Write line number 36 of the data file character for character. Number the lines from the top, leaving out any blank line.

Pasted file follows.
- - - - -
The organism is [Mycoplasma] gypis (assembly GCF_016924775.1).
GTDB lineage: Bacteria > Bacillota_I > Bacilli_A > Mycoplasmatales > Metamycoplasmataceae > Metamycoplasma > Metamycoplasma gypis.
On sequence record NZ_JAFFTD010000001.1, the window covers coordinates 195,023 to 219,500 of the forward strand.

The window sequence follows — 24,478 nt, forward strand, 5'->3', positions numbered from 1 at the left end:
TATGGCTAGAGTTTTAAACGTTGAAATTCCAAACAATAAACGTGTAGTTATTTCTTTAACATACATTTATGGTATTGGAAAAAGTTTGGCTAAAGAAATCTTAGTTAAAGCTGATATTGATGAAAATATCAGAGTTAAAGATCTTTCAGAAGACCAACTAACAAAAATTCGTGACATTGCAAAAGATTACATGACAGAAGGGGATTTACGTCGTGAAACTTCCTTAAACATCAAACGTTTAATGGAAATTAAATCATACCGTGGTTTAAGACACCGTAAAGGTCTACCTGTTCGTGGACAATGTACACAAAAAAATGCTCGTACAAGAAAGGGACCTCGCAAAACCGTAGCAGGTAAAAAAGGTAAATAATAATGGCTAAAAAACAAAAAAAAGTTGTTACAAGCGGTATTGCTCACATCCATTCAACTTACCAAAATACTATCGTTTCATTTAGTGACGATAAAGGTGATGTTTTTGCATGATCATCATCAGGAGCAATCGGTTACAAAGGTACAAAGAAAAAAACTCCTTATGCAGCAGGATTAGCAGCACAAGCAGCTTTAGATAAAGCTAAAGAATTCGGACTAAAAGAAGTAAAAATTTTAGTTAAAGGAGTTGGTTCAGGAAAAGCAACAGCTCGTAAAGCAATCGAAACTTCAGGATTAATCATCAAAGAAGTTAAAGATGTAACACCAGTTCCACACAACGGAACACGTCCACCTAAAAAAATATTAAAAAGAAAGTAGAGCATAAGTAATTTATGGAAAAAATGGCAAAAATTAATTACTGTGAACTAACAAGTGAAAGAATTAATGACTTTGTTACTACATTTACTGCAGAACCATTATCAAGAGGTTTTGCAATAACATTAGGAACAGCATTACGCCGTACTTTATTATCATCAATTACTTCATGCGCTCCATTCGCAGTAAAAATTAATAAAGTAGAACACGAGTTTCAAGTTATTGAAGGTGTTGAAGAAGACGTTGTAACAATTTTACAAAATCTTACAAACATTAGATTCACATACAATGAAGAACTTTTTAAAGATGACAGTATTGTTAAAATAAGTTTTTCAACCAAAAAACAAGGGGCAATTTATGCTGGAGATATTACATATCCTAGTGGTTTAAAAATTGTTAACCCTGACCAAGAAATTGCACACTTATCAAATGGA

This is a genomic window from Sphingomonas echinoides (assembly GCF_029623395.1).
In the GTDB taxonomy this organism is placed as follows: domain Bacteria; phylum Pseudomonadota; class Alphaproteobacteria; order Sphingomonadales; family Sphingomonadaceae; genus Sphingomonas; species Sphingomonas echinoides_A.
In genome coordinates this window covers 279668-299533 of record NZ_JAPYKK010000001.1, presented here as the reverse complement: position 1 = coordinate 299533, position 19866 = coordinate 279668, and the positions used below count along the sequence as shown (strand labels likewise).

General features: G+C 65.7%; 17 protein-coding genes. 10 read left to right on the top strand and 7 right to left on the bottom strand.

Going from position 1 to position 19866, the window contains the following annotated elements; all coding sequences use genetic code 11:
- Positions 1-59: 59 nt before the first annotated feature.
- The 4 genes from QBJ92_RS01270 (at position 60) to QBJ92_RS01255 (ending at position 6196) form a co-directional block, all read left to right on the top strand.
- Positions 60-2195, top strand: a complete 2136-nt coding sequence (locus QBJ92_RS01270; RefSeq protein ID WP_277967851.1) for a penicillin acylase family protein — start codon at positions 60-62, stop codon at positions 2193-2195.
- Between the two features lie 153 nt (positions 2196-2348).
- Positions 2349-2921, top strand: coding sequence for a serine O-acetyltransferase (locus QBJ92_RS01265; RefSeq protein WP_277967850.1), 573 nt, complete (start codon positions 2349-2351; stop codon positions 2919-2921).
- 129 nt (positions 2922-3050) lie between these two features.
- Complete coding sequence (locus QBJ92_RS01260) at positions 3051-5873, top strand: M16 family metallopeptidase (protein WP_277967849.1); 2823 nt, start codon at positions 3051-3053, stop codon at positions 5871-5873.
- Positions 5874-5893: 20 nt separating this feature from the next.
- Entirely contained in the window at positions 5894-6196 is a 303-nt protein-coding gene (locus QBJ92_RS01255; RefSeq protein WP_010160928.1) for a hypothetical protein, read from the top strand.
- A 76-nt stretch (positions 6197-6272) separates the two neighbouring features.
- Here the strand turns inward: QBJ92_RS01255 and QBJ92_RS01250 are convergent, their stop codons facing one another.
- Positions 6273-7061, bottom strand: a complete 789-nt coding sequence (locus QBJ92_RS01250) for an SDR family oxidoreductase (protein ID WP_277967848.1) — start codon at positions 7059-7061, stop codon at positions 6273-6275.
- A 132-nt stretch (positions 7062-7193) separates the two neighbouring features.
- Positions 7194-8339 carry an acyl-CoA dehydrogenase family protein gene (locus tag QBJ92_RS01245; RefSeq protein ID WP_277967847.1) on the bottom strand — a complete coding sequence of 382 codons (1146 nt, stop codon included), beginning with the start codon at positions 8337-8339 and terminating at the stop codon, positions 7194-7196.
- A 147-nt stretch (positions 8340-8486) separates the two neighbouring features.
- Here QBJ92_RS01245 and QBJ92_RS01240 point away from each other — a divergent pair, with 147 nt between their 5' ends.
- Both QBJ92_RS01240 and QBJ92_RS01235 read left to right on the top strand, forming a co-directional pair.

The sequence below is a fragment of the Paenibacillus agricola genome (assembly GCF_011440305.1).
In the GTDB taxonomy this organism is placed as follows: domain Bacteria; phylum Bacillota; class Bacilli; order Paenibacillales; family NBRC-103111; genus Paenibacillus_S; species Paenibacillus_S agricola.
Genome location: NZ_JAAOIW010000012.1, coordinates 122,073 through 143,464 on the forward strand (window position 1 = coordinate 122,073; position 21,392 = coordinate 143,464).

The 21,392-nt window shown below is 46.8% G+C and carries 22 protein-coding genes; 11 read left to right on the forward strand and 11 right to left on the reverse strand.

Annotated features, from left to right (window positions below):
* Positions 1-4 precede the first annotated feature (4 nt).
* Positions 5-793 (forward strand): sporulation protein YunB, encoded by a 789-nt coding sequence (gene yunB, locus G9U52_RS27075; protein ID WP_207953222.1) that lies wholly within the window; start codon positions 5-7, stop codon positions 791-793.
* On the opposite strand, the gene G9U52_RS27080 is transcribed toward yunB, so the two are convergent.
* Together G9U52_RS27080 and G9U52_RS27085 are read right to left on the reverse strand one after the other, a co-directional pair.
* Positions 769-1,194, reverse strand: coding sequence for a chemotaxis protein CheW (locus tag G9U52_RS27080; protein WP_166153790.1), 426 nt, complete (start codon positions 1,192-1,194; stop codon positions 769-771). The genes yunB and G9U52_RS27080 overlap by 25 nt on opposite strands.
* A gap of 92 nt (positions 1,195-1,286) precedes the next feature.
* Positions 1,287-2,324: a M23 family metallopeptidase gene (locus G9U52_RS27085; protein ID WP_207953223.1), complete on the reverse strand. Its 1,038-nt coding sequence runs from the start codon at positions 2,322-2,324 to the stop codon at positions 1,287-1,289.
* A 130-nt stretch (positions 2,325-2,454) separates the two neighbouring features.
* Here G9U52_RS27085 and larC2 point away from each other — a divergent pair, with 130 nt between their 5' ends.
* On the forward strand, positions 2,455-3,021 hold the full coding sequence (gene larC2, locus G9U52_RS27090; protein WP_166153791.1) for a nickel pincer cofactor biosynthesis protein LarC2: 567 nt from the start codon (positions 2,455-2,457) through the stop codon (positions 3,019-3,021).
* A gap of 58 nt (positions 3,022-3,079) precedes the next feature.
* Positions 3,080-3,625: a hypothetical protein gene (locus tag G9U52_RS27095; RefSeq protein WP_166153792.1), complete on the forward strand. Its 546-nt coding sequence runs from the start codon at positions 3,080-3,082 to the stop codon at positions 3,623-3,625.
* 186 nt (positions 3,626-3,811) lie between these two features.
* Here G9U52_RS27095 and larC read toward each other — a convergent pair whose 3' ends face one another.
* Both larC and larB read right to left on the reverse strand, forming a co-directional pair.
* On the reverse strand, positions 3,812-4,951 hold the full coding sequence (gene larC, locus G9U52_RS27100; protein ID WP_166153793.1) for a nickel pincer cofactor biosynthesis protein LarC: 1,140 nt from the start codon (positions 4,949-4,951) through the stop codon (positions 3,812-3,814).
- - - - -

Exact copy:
* Together G9U52_RS27080 and G9U52_RS27085 are read right to left on the reverse strand one after the other, a co-directional pair.